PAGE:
Generating a recursive Romanesco broccoli

Romanesco broccoli is an edible flower of the species Brassica oleracea which includes cabbage, broccoli, Brussel sprouts, cauliflower, collard greens, and numerous other “cultivars”. It was first documented in Italy (as broccolo romanesco) in the sixteenth century. In French it is known as chou Romanesco, which translates to “Romanesco cabbage”, but it is by no means a cabbage. The Germans call it Pyramidenblumenkohl, or “pyramid cauliflower”. Romanesco broccoli is what could be termed a self-similar vegetable. There are vegetables which are composed of smaller copies of themselves ad infinitum, or at least until some limit where the similarity breaks down.

Equiangular spirals (also known as logarithmic spiral, Bernoulli spiral, and logistique) describe a family of spirals. It is defined as a curve that cuts all radii vectors at a constant angle.

How do we build a visualization of this vegetable? In Processing of course! Here is the Processing code to generate the Romanesco broccoli. The first piece of code handles setting up the Processing environment, and defining constants like the Golden ratio, the number of florets. It also sets up the Processing draw() function, which executes drawRomanesco(), and takes a snapshot of the final picture.

The remainder of the code deals with the function drawRomanesco() [1].

This is a nice recursive function, which as the base case draws a circle, using the function ellipse(). The recursive case, sets up some parameters, then uses a loop to derive the florets, which internal to the loop, recursively calls itself. The depth of the Romanesco is controlled by the number of levels, which in the case of the example above is 3. The first level is the overall Romanesco with 60 florets, the second level builds each of 60 florets within those florets, and the third level builds the florets within the florets, within the florets. The resulting image of the Romanesco broccoli, is below, showing the Romanesco from above. Of course it is not perfect, because the florets on the real Romanesco are angled out from the main axis.

[1] Code derived from algorithm on


Are great writers born?

Are great writers born, or is it a skill that you learn over time? The same question is often asked of artists – can one teach oneself to become a great painter or architect, or is there something innately within a person.

Most people don’t find their inherent ability to write until later in life. One cannot expect a young adult in high school or even university to be a good writer. Yet for some reason we do. Having someone sit through years of classic English prose, and grammar  does not necessarily provide them with the skills to become a good writer. I barely remember any of those things they drummed into us in high school. I found the literature we studied boring – others may find Steinbeck’s “The Grapes of Wrath”,  or F. Scott Fitzgerald’s “The Great Gatsby” enduring – although their works do have meaning, they are often boring – at least for a teenager. This is partially to do with a lack of experience and understanding. One cannot expect a teenager to really understand the underlying message in many of these books, because they are lacking in life experience. You cannot expect a 18-year old in the first year of university to produce a critical piece of literature. Some might be able to, most won’t. It’s not their fault, it’s that they simply lack life experience to put things into perspective. Life experience is not the Internet, no amount of YouTube videos and social media feeds can replace the physical act of experiencing life. With age comes the realization of life’s rich mosaic. Getting older also means you can coalesce your experiences into your writing abilities.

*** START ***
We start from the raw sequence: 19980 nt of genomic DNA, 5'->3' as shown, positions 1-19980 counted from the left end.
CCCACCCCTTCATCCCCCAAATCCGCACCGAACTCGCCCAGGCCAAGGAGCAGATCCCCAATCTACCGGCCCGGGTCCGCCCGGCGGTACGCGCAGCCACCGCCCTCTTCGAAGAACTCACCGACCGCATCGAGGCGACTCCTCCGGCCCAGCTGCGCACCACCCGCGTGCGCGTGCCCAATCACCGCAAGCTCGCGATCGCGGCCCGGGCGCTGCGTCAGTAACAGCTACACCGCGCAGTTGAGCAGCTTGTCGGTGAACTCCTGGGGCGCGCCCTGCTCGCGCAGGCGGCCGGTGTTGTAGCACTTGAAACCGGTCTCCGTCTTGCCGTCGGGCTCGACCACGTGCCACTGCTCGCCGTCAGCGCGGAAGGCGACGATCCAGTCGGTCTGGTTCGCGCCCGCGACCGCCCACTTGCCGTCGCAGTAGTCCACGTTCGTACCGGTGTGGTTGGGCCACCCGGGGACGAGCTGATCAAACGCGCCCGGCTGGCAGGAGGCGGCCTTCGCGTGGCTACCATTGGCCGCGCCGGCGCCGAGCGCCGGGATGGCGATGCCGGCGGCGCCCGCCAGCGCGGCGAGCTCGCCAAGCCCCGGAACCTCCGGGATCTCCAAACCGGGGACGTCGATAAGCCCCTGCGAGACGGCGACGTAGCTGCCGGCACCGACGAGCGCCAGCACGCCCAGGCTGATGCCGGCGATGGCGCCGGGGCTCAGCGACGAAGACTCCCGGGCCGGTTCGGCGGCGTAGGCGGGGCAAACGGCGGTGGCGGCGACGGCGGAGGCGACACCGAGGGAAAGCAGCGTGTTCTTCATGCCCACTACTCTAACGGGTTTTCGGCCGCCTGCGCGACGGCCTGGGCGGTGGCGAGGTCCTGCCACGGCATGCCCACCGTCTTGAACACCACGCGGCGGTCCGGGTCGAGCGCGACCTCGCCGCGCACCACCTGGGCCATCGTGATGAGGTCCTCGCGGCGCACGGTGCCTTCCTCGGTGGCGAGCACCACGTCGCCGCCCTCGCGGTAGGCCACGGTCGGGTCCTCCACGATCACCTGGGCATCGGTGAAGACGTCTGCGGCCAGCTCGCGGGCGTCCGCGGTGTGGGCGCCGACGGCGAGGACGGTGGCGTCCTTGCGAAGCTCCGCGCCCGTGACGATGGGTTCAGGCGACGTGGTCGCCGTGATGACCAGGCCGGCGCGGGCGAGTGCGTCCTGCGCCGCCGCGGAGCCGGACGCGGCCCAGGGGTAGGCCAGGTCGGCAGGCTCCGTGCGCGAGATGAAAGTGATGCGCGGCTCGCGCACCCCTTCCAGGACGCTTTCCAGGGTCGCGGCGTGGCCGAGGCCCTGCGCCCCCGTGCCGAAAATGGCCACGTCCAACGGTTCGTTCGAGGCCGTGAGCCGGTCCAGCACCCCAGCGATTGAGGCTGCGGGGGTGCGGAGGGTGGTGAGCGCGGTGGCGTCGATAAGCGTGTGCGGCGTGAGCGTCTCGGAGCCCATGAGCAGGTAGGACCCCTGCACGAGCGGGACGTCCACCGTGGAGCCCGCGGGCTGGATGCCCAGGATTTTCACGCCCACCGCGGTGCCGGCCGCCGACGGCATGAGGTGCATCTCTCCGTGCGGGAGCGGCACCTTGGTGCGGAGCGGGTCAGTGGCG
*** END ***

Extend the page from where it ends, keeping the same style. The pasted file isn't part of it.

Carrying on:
Additionally we become better writers if we read. If you don’t read varied literature your writing skills will never improve. By varied literature I mean fiction, non-fiction, magazines, blogs, comics – anything really. The act of reading will subconsciously add words to your vocabulary, and you also absorb varied methods of writing. Reading only scientific literature will not make you a better writer, in fact it will have the opposite effect – scientific writing is often staid, and uninspiring. It never use to be like that – people in fields like computer science use to be able to write beautifully, Dijkstra is a great example (and often English was not even their mother language). However the likes of Dijkstra come from a different time. Of course some people don’t read that much because they live in houses devoid of books. They never experience the joy of reading a *real* book. My house is filled with books of every sort. I borrow cookbooks from the library just to read them. I read anthologies on cooking, books on woodworking techniques, books on architecture, history, trains, historical mysteries – a range of varying topics. Shelves of books fill every room. Not electronic books, real tangible reading material.

Writing is a skill that anyone can develop, it just takes time. Some people do their best writing sitting in a cafe, for others it is travelling on a train. I like the idea of sitting in a cottage in winter, in front of a roaring fireplace, watching the snow slowly drift to ground through the strands of birch trees. Just saying.